A week and a half ago I wrote an article out of desperation. I was coming down from one of the worst anxiety attacks I have had in months and I didn’t know how to cope. I had hit my breaking point. So instead of doing something stupid and reckless, I used the only power I believe is strong enough to mend me. Words. I sat down and poured everything I had, everything I couldn’t handle feeling out onto the page and I let it morph into something that maybe would help someone else deal with what I was forcing myself to face that day. Who knew that it would turn into the amazing thing that it has.
For a long time, I didn’t think that anxiety was something I could or should talk about. I thought if I told people what I was going through they would think I was crazy or treat me like I had a disability. After all, that’s how I had been treating myself. Why wouldn’t they treat me the same? Talking about the thing that destroys me was a terrifying thought. Now I realize that maybe that isn’t the case at all. Maybe it’s the key.
I have had dozens of people come to me and tell me how proud they are of me, how amazing and strong they think I am, and how talented and wonderful my work is. I have had people tell me that I helped them through their fight with anxiety and gave them the strength to share their own troubles with the people they love. As it turns out, sharing my anxiety with the world did exactly the opposite of what I imagined it would. It made me less anxious.
Through the tremendous outpouring of strength and respect and humbling gratefulness I have found through sharing the piece of me I had learned to hate, I have somehow learned to love the me that is so much bigger than that small bit. Not only that, but it has given me the courage and strength to really fight this beast and begin the journey of ridding myself of it for good. I never knew I would be able to do something like that.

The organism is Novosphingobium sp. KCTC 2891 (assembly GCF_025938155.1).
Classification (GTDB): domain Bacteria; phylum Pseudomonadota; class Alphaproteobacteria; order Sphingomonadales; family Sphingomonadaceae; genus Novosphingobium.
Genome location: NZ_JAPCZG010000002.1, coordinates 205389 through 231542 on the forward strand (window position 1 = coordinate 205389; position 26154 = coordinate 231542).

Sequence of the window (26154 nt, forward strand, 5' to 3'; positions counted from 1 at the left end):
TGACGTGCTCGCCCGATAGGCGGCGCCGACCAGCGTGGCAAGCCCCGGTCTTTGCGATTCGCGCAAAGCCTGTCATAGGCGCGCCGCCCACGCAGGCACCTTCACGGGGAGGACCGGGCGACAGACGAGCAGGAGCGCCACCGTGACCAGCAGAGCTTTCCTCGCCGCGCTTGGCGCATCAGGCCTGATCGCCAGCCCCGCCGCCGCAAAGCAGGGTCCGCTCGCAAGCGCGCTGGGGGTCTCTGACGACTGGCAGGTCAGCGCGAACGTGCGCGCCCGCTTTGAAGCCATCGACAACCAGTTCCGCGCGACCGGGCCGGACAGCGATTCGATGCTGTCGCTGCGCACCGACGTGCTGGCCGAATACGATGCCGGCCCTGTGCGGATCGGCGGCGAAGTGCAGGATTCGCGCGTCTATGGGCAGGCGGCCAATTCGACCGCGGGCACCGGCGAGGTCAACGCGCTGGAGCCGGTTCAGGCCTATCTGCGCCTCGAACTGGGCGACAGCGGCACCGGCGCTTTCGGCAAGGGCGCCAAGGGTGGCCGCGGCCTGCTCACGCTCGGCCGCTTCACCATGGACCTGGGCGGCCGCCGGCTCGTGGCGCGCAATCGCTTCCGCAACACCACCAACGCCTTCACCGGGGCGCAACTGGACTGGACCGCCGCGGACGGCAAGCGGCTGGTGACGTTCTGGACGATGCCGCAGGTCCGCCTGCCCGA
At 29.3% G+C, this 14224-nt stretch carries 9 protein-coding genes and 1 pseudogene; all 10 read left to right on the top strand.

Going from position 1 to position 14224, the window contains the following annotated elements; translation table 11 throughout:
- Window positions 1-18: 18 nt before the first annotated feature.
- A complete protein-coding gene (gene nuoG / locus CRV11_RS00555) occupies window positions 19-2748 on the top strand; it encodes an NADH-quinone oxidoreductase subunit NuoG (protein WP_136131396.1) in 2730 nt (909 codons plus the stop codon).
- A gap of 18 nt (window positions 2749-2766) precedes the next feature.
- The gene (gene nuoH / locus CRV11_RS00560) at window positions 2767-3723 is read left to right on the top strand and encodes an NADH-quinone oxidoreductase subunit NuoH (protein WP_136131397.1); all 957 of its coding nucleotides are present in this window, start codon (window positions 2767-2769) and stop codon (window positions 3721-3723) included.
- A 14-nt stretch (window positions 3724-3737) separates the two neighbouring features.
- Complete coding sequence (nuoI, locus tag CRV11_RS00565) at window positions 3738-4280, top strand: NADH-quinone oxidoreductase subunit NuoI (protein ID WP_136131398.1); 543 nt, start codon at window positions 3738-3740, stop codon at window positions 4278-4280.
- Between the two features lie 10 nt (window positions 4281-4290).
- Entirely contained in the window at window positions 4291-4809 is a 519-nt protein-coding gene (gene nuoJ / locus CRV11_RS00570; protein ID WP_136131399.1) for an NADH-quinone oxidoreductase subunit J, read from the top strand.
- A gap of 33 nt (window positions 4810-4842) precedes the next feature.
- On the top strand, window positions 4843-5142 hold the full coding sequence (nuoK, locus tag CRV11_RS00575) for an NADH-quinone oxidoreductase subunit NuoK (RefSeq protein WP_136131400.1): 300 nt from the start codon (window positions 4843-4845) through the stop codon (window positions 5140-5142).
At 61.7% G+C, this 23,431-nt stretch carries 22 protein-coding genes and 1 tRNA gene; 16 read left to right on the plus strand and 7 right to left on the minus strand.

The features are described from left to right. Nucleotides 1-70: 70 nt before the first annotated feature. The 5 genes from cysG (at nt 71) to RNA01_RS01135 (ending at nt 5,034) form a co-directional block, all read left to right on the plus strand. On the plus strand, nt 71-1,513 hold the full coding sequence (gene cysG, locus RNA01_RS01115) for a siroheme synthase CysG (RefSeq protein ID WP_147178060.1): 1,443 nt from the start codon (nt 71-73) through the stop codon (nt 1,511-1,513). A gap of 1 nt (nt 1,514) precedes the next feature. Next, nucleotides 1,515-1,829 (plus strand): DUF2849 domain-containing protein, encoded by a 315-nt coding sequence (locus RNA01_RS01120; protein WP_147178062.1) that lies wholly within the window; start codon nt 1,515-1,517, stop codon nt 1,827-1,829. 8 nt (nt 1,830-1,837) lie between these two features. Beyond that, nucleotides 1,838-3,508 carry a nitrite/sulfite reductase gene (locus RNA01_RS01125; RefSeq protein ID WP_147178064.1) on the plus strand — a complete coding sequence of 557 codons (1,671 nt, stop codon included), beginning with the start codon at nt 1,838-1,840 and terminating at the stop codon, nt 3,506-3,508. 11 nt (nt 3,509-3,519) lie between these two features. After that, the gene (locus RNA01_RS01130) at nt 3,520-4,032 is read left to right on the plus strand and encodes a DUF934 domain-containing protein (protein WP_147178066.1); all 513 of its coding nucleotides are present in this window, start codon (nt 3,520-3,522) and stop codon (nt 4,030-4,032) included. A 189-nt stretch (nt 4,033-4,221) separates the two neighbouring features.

When I wrote “What we mean when we say ‘I have anxiety'”, I never ever expected it to blow up the way it did. Sure, I imagined my friends and family would read the article and tell me they were there for me; that I was not in the anxiety game alone. Now I have people from across the country telling me how much I have helped them with my writing. I have hundreds of thousands of people reading my work and sharing it with their friends and family to try to help them understand just what it means to suffer from anxiety. I had my article picked up by one of the most well-known online newspapers in the country. I have had responses and appreciation from people I have never and will never meet or even know about. I can’t begin to explain what that feels like or the gratitude I have for all of those people I may never meet.
So I just want to extend the most sincere and deep thank you to everyone who has given me this incredible feeling, this amazing will to fight, and the success that pulled me up from rock bottom. Your support, your praise, your ability to share your stories in response to mine continues to floor me with every word I read from you all. Thank you thank you thank you.